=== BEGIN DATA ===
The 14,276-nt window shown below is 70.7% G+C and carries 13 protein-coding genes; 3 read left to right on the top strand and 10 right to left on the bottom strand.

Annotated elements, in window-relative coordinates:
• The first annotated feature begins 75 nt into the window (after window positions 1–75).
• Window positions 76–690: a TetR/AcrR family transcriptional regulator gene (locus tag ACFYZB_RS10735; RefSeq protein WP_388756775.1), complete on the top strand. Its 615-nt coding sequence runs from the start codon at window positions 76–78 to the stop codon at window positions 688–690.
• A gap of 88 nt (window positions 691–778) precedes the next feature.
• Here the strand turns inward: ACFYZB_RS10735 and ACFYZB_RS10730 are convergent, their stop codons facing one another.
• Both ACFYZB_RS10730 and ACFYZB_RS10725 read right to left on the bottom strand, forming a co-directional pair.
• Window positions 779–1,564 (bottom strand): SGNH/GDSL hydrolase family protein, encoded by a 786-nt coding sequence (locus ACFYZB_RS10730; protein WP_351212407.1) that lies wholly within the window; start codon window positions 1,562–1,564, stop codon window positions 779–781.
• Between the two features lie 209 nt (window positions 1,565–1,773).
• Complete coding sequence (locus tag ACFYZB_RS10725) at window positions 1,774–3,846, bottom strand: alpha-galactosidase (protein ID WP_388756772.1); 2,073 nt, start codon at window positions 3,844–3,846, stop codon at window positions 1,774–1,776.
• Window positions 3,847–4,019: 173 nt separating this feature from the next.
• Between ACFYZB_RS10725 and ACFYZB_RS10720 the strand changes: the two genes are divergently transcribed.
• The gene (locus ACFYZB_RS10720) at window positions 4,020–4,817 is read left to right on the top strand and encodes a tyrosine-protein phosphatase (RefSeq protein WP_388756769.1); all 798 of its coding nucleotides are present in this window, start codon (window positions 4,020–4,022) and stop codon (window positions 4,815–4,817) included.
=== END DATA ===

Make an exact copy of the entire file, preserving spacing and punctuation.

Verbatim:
The 14,276-nt window shown below is 70.7% G+C and carries 13 protein-coding genes; 3 read left to right on the top strand and 10 right to left on the bottom strand.

Annotated elements, in window-relative coordinates:
• The first annotated feature begins 75 nt into the window (after window positions 1–75).
• Window positions 76–690: a TetR/AcrR family transcriptional regulator gene (locus tag ACFYZB_RS10735; RefSeq protein WP_388756775.1), complete on the top strand. Its 615-nt coding sequence runs from the start codon at window positions 76–78 to the stop codon at window positions 688–690.
• A gap of 88 nt (window positions 691–778) precedes the next feature.
• Here the strand turns inward: ACFYZB_RS10735 and ACFYZB_RS10730 are convergent, their stop codons facing one another.
• Both ACFYZB_RS10730 and ACFYZB_RS10725 read right to left on the bottom strand, forming a co-directional pair.
• Window positions 779–1,564 (bottom strand): SGNH/GDSL hydrolase family protein, encoded by a 786-nt coding sequence (locus ACFYZB_RS10730; protein WP_351212407.1) that lies wholly within the window; start codon window positions 1,562–1,564, stop codon window positions 779–781.
• Between the two features lie 209 nt (window positions 1,565–1,773).
• Complete coding sequence (locus tag ACFYZB_RS10725) at window positions 1,774–3,846, bottom strand: alpha-galactosidase (protein ID WP_388756772.1); 2,073 nt, start codon at window positions 3,844–3,846, stop codon at window positions 1,774–1,776.
• Window positions 3,847–4,019: 173 nt separating this feature from the next.
• Between ACFYZB_RS10725 and ACFYZB_RS10720 the strand changes: the two genes are divergently transcribed.
• The gene (locus ACFYZB_RS10720) at window positions 4,020–4,817 is read left to right on the top strand and encodes a tyrosine-protein phosphatase (RefSeq protein WP_388756769.1); all 798 of its coding nucleotides are present in this window, start codon (window positions 4,020–4,022) and stop codon (window positions 4,815–4,817) included.